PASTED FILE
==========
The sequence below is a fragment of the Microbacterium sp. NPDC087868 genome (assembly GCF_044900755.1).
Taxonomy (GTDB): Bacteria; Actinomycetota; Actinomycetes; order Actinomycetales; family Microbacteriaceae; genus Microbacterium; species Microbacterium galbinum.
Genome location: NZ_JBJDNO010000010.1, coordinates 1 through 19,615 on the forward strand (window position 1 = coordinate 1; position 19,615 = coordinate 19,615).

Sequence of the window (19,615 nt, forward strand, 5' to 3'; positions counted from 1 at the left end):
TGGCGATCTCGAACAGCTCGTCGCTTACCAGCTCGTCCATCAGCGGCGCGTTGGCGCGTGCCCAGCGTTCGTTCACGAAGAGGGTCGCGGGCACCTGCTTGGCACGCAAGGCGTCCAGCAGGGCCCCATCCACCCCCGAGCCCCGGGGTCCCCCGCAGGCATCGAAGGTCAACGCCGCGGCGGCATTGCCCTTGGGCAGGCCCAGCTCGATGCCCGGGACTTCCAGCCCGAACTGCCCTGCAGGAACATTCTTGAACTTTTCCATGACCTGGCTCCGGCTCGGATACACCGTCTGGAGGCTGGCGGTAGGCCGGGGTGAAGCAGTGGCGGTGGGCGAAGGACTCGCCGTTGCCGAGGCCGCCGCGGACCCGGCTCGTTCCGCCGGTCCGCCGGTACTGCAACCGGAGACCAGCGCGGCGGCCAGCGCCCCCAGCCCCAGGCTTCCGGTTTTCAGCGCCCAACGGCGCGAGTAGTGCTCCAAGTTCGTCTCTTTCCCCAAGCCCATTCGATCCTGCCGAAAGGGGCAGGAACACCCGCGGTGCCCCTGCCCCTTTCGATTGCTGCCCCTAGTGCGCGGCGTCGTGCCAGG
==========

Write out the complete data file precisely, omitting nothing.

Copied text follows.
The sequence below is a fragment of the Microbacterium sp. NPDC087868 genome (assembly GCF_044900755.1).
Taxonomy (GTDB): Bacteria; Actinomycetota; Actinomycetes; order Actinomycetales; family Microbacteriaceae; genus Microbacterium; species Microbacterium galbinum.
Genome location: NZ_JBJDNO010000010.1, coordinates 1 through 19,615 on the forward strand (window position 1 = coordinate 1; position 19,615 = coordinate 19,615).

Sequence of the window (19,615 nt, forward strand, 5' to 3'; positions counted from 1 at the left end):
TGGCGATCTCGAACAGCTCGTCGCTTACCAGCTCGTCCATCAGCGGCGCGTTGGCGCGTGCCCAGCGTTCGTTCACGAAGAGGGTCGCGGGCACCTGCTTGGCACGCAAGGCGTCCAGCAGGGCCCCATCCACCCCCGAGCCCCGGGGTCCCCCGCAGGCATCGAAGGTCAACGCCGCGGCGGCATTGCCCTTGGGCAGGCCCAGCTCGATGCCCGGGACTTCCAGCCCGAACTGCCCTGCAGGAACATTCTTGAACTTTTCCATGACCTGGCTCCGGCTCGGATACACCGTCTGGAGGCTGGCGGTAGGCCGGGGTGAAGCAGTGGCGGTGGGCGAAGGACTCGCCGTTGCCGAGGCCGCCGCGGACCCGGCTCGTTCCGCCGGTCCGCCGGTACTGCAACCGGAGACCAGCGCGGCGGCCAGCGCCCCCAGCCCCAGGCTTCCGGTTTTCAGCGCCCAACGGCGCGAGTAGTGCTCCAAGTTCGTCTCTTTCCCCAAGCCCATTCGATCCTGCCGAAAGGGGCAGGAACACCCGCGGTGCCCCTGCCCCTTTCGATTGCTGCCCCTAGTGCGCGGCGTCGTGCCAGG